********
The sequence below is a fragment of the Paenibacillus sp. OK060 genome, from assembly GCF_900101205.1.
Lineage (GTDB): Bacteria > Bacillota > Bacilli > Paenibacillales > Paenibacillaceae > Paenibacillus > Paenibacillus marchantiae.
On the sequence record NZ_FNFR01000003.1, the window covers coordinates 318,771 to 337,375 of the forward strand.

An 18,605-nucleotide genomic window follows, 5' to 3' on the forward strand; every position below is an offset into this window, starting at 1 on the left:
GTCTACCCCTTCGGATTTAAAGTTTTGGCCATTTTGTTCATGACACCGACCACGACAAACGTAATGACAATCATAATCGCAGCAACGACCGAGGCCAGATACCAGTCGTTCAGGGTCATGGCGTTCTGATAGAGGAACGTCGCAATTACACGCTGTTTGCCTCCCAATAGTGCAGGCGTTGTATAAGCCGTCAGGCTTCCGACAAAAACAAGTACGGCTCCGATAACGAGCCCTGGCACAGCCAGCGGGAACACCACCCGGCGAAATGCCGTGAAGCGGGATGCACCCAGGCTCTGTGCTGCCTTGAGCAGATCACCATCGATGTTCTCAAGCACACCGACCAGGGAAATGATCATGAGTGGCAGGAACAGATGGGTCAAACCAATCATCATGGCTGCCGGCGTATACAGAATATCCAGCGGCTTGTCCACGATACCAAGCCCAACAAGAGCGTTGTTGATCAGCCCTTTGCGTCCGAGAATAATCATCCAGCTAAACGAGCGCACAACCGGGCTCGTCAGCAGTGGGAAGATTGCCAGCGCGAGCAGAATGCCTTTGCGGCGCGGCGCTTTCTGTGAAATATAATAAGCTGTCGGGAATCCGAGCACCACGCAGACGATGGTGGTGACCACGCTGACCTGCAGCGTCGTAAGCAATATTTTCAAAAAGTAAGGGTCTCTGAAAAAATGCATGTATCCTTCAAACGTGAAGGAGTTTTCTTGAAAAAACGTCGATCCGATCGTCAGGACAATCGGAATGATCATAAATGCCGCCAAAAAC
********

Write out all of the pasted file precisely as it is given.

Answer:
The sequence below is a fragment of the Paenibacillus sp. OK060 genome, from assembly GCF_900101205.1.
Lineage (GTDB): Bacteria > Bacillota > Bacilli > Paenibacillales > Paenibacillaceae > Paenibacillus > Paenibacillus marchantiae.
On the sequence record NZ_FNFR01000003.1, the window covers coordinates 318,771 to 337,375 of the forward strand.

An 18,605-nucleotide genomic window follows, 5' to 3' on the forward strand; every position below is an offset into this window, starting at 1 on the left:
GTCTACCCCTTCGGATTTAAAGTTTTGGCCATTTTGTTCATGACACCGACCACGACAAACGTAATGACAATCATAATCGCAGCAACGACCGAGGCCAGATACCAGTCGTTCAGGGTCATGGCGTTCTGATAGAGGAACGTCGCAATTACACGCTGTTTGCCTCCCAATAGTGCAGGCGTTGTATAAGCCGTCAGGCTTCCGACAAAAACAAGTACGGCTCCGATAACGAGCCCTGGCACAGCCAGCGGGAACACCACCCGGCGAAATGCCGTGAAGCGGGATGCACCCAGGCTCTGTGCTGCCTTGAGCAGATCACCATCGATGTTCTCAAGCACACCGACCAGGGAAATGATCATGAGTGGCAGGAACAGATGGGTCAAACCAATCATCATGGCTGCCGGCGTATACAGAATATCCAGCGGCTTGTCCACGATACCAAGCCCAACAAGAGCGTTGTTGATCAGCCCTTTGCGTCCGAGAATAATCATCCAGCTAAACGAGCGCACAACCGGGCTCGTCAGCAGTGGGAAGATTGCCAGCGCGAGCAGAATGCCTTTGCGGCGCGGCGCTTTCTGTGAAATATAATAAGCTGTCGGGAATCCGAGCACCACGCAGACGATGGTGGTGACCACGCTGACCTGCAGCGTCGTAAGCAATATTTTCAAAAAGTAAGGGTCTCTGAAAAAATGCATGTATCCTTCAAACGTGAAGGAGTTTTCTTGAAAAAACGTCGATCCGATCGTCAGGACAATCGGAATGATCATAAATGCCGCCAAAAAC